McCULLAH: I got an email from a guy who said that he was really depressed and was about to hurt himself when a friend called and asked him to go dancing. He said no, he didn’t want to go out. And then after he hung up the phone, he remembered that line: “Exercise gives you endorphins. Endorphins make you happy.” So he called the friend back, went dancing, had a great time, decided not to kill himself and wrote me a letter saying, “That line saved my life.” I was weeping [reading that]. What an offhand line to end up being so meaningful to someone. That blew my mind.
The film ends with a two-year time jump, which sees Elle giving an inspirational speech at her graduation. But that wasn’t always the plan.
McCULLAH: Originally it ended at the courthouse right after the trial. Everyone was congratulating Elle, and Emmett came up and gave her a big kiss. Then there was a tag where it was a year in the future and she and Vivian, who was now blond, had started the Blonde Legal Defense Fund and they were in the quad handing out pamphlets.
BLAIR: Did anyone like that ending?
McCULLAH: No. [Laughs] The test-screening audience didn’t feel like it was an exciting enough ending for her, success-wise. The kiss made it seem like it was a rom-com.
SMITH: They knew that this was not a movie about a girl getting a guy.
BLAIR: Oh, right, then we reshot her graduation speech.
SMITH: The bare bones of that speech were written in the movie-theater lobby after the test screening.
McCULLAH: At that point [Reese] was in England shooting The Importance of Being Earnest. She’d cut off her hair because it had gotten damaged from all the hot rollers, so they put her in a wig. And Luke had on a wig because he’d shaved his head for The Royal Tenenbaums. The whole graduation scene is shot in London, but all the reaction shots were in Burbank in a soundstage. If you look really closely, you’ll notice the lighting’s a little bit different. But the new ending was way more satisfying.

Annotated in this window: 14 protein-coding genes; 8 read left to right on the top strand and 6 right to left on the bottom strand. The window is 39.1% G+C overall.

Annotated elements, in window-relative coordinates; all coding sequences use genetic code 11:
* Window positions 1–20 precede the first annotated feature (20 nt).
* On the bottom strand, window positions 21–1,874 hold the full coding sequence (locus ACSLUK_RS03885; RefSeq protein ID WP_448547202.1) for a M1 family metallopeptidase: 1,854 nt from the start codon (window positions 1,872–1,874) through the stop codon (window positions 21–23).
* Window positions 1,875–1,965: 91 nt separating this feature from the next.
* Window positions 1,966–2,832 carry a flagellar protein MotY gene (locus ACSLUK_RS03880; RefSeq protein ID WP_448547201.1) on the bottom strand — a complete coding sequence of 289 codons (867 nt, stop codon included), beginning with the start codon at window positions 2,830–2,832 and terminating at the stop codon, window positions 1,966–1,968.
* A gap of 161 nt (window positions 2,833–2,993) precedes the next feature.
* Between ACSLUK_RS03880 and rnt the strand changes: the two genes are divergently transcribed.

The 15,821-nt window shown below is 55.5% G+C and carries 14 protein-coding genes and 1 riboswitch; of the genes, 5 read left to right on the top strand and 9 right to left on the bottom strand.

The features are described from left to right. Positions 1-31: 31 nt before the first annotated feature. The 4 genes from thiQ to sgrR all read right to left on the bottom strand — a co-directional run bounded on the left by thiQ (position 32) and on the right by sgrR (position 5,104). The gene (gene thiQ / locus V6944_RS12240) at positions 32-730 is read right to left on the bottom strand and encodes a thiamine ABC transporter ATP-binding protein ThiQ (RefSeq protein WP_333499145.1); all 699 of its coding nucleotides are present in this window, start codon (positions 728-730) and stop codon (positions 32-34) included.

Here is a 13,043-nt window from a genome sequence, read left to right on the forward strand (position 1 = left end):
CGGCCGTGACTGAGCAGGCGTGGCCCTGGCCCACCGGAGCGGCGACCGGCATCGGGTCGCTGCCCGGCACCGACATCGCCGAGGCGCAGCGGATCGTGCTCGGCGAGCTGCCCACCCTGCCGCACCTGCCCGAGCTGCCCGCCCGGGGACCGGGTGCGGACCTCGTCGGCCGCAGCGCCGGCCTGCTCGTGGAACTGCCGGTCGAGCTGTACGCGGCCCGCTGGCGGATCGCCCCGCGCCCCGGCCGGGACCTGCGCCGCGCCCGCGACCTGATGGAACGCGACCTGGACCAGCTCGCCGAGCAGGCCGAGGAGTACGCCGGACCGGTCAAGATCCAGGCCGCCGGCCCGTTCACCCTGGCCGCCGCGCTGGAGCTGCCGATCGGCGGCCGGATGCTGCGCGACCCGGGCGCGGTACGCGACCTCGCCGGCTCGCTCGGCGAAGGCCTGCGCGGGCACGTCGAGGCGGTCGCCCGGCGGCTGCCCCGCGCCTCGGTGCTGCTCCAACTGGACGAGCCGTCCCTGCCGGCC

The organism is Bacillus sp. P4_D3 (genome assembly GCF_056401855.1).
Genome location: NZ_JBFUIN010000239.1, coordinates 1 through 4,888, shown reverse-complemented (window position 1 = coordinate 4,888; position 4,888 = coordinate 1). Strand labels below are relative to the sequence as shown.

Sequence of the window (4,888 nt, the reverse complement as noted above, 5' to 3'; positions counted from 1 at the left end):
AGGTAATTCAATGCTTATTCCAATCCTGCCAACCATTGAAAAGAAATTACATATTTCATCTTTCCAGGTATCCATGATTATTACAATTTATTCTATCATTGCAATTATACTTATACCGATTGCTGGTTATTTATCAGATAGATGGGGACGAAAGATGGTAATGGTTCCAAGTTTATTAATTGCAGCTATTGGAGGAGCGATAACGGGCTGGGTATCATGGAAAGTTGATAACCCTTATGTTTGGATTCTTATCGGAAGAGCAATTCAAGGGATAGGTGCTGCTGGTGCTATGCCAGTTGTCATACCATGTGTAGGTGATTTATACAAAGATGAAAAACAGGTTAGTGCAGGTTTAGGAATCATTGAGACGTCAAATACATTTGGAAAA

SMITH: [To everyone] When we were making the movie, did you guys feel like it was anything different or special?
BLAIR: Yes. Reese was so committed to it and the writing was so fresh and the whole look of it, it felt good. When I saw how committed Reese was on set, I was like, “Oh this is not just a fluff movie, this is a really important young, fresh thing.” It really had huge meaning for people.
McCULLAH: There’s an entire generation of women who became lawyers because of this movie. And we never thought we made law school look that interesting. Didn’t we make law school look kind of bad? [Laughs]